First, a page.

Over the Memorial Day weekend I had the good fortune to go caving in Buffalo Creek Cave in Mammoth Cave National Park in Kentucky, as part of a Cave Research Foundation survey party. All of the cavers I was with have much caving experience; three of them (I leave myself out of the present discussion) have extensive experience under their belts, and I am sure that they have an excellent understanding about most aspects of caving and caving equipment. There was also another member of our party, one who has been caving for a few years and has had much experience in that time. This person has done vertical caving here in the northeast, and has attended at least one project caving trip in Mexico or Central America. One might presume that with all that experience this person must understand much about caving; one should, however, be careful as to what kinds of presumptions one makes as one bad experience can ruin your whole day.

Buffalo Creek Cave is one of the park's "small caves", which means that by northeastern standards it is a substantial cave. It has, at present, nearly two miles of mostly walking passage. If a passage is ten feet wide and fifteen feet high with a rectangular cross section one might assume this to be walking passage, which would be a reasonable assumption if the passage didn't have eight feet of water in it. As it happens, for a distance of some two hundred feet there is, in fact, a swimming passage. All of the cavers on the trip knew this ahead of time, and preparations included the presence of three life jackets and an inner tube as part of the necessary equipment. For most of us, preparation also included the waterproof packaging of things we wished to keep dry. Our group swam through this section with only one minor problem - not all five of us had our extra carbide stored in a waterproof container. Now, my beginning cavers probably know that a carbide lamp has a flame coming out of it, and even an electric caver probably understands that this flame is the result of the acetylene gas produced when water and calcium carbide are mixed in the lamp. Perhaps all five of us present in Buffalo Creek Cave knew what causes the flame, but it soon seemed that one of us didn't understand.

Shortly after our swim I noticed the smell of acetylene; my lamp wasn't leaking, but I figured somebody else's was, and I didn't give it much thought. About the time I wasn't giving it much thought, one of the others discovered that her pack was behaving in a most unusual fashion. The pack was becoming slightly tumescent, and had a smell somewhat like rotten eggs; a quick investigation by the pack's owner lead to the conclusion that her extra carbide was damp (to say the least). As she proceeded to rummage in her pack she mentioned that the carbide was no longer terribly useful to her, and asked if she should "just dump it in the water to get rid of it"? Before she could proceed to actually do so, one of the others told her not to. I have no idea how much acetylene is produced when a pound of carbide is dumped into hundreds of pounds of water, and I have no idea just how fast all that acetylene is produced. I also don't know how much oxygen there is in three hundred feet of passage that is ten by fifteen feet, and I don't know how much oxygen is consumed by the combustion of the acetylene produced by a pound of carbide. I do, however, know that if she had dumped her carbide in the water one of the two carbide cavers ten feet from her would have had the dubious honor of igniting all that acetylene, and I am sure that all three of us would have had our day ruined. I suspect that we might have had it much worse than merely having our day ruined, as I consider being unconscious in an environment with little or no oxygen to be a very bad thing. As if that was not enough our companion discovered that all of her plastic bags had melted, and her food was also less than useful. Now that her pack contained little in the way of useful stuff, she put her spare batteries in a pocket and left her pack behind. For some reason she was going to leave her Petzl carbide lamp behind until I suggested that the carbide left in the lamp was probably still good for five hours worth of light.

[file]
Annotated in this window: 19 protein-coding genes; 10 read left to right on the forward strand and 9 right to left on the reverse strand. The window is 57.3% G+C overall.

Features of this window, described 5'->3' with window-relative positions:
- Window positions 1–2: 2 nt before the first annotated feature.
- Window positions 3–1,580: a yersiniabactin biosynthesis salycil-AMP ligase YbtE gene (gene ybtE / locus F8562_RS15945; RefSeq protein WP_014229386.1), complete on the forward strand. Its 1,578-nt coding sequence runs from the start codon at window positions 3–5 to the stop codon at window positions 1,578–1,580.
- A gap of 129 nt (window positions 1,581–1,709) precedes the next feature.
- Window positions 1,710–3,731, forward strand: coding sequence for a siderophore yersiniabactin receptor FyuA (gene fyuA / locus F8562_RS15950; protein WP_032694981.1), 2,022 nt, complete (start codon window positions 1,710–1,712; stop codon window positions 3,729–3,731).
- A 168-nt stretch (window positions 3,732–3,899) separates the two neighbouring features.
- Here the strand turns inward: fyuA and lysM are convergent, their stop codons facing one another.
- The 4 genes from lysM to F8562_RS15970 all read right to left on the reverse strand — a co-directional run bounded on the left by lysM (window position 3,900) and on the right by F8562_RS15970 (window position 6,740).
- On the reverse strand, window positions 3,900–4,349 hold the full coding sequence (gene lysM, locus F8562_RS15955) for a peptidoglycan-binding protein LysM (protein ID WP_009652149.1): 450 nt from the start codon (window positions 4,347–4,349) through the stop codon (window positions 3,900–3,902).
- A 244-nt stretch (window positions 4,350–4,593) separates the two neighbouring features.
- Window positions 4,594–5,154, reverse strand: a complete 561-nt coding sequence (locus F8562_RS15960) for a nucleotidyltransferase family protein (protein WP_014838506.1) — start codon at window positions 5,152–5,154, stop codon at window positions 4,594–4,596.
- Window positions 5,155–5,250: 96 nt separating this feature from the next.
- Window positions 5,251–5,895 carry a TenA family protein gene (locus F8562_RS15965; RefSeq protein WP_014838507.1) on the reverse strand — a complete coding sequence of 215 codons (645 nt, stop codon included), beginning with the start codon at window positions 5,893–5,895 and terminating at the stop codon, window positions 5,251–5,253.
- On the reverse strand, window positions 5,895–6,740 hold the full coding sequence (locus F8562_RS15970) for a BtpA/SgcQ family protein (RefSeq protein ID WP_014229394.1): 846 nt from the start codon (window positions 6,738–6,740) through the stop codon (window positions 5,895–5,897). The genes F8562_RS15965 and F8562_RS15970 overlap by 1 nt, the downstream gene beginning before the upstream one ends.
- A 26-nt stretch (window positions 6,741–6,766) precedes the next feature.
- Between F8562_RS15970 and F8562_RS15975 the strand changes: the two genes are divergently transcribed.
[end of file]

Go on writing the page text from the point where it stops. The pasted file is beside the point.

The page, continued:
We got through the rest of the trip without major problems, and our intrepid companion came out on a borrowed light source, and according to another companion she did it with the spare batteries for her own light still in her pocket; he had apparently neglected to point out to her that she should have put them in her light.

This whole event, as you may have guessed, played itself out because somebody who knows how to work a carbide lamp seemingly didn't understand how carbide works. A little additional knowledge would have allowed for understanding how things work, and would have prevented the possible detonation of an entire caving party without the need for the intervention of another party member. Similarly, the photographer who understands how lenses work may be able to make better choices of which lens to use thereby taking better pictures, and the caver who understands their equipment will probably be able to use it more safely and enjoyably. The same is true of all endeavors, and I'm confident that you can think of some on your own.

If you make just a little extra effort to learn how things work rather than how to work things a whole new field of view might just open up in front of you. Experience can be good or bad, so simply being experienced isn't enough. Without actually understanding, you may see things with tunnel vision just like that camera lens - it may all be in sharp focus, but when that little old lady comes at you from the side you won't have the peripheral vision to save yourself.